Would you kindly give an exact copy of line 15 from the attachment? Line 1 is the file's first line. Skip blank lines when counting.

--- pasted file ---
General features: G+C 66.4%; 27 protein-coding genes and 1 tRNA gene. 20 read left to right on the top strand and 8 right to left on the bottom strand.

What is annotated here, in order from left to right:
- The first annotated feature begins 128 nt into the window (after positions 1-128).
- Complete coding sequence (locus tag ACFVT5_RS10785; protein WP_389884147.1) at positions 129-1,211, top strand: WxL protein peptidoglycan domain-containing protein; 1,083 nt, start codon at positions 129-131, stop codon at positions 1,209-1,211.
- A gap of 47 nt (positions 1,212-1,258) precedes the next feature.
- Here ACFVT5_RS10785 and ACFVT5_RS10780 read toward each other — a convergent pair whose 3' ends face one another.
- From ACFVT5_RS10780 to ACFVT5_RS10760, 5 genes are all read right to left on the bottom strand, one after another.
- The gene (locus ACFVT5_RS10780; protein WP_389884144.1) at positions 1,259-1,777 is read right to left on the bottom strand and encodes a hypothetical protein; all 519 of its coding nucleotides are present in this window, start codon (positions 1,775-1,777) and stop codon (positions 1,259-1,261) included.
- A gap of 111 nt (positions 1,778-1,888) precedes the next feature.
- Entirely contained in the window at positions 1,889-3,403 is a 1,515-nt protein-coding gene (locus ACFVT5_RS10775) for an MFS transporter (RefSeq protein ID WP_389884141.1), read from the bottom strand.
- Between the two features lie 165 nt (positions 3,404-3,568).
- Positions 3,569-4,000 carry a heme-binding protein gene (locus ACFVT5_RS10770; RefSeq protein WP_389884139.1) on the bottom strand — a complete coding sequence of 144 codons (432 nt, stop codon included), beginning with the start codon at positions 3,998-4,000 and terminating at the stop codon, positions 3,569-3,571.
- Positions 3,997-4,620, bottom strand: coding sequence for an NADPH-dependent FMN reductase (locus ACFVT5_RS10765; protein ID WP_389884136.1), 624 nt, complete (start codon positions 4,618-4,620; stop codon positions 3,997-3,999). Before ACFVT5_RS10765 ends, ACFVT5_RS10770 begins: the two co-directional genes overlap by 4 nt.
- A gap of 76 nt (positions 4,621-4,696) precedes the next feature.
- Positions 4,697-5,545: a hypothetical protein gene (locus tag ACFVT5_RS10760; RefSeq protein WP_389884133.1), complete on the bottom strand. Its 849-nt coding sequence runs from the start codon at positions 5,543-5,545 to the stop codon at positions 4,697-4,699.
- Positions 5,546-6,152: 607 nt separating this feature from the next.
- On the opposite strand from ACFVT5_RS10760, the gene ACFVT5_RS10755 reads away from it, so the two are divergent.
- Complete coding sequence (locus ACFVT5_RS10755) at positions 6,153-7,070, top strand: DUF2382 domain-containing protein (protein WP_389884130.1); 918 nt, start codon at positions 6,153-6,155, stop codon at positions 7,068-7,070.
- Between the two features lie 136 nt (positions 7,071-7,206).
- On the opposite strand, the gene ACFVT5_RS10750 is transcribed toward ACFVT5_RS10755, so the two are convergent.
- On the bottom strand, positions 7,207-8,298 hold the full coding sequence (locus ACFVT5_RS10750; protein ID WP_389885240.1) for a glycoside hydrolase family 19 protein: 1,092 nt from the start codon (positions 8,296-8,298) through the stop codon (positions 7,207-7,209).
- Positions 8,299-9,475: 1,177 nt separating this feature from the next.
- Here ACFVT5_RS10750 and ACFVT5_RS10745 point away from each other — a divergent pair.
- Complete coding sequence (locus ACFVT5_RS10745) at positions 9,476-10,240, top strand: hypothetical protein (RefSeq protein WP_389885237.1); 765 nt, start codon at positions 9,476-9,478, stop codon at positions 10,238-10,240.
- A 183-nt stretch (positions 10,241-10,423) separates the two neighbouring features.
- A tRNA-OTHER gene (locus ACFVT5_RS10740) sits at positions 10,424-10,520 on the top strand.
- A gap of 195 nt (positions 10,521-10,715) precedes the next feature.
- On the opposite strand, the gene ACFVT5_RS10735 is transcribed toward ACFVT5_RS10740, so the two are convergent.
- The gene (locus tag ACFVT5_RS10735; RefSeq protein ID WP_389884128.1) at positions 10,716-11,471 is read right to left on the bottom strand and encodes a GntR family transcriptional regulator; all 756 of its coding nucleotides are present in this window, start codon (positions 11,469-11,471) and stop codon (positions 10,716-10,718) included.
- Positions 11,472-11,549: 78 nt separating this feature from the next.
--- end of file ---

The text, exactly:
- Positions 4,697-5,545: a hypothetical protein gene (locus tag ACFVT5_RS10760; RefSeq protein WP_389884133.1), complete on the bottom strand. Its 849-nt coding sequence runs from the start codon at positions 5,543-5,545 to the stop codon at positions 4,697-4,699.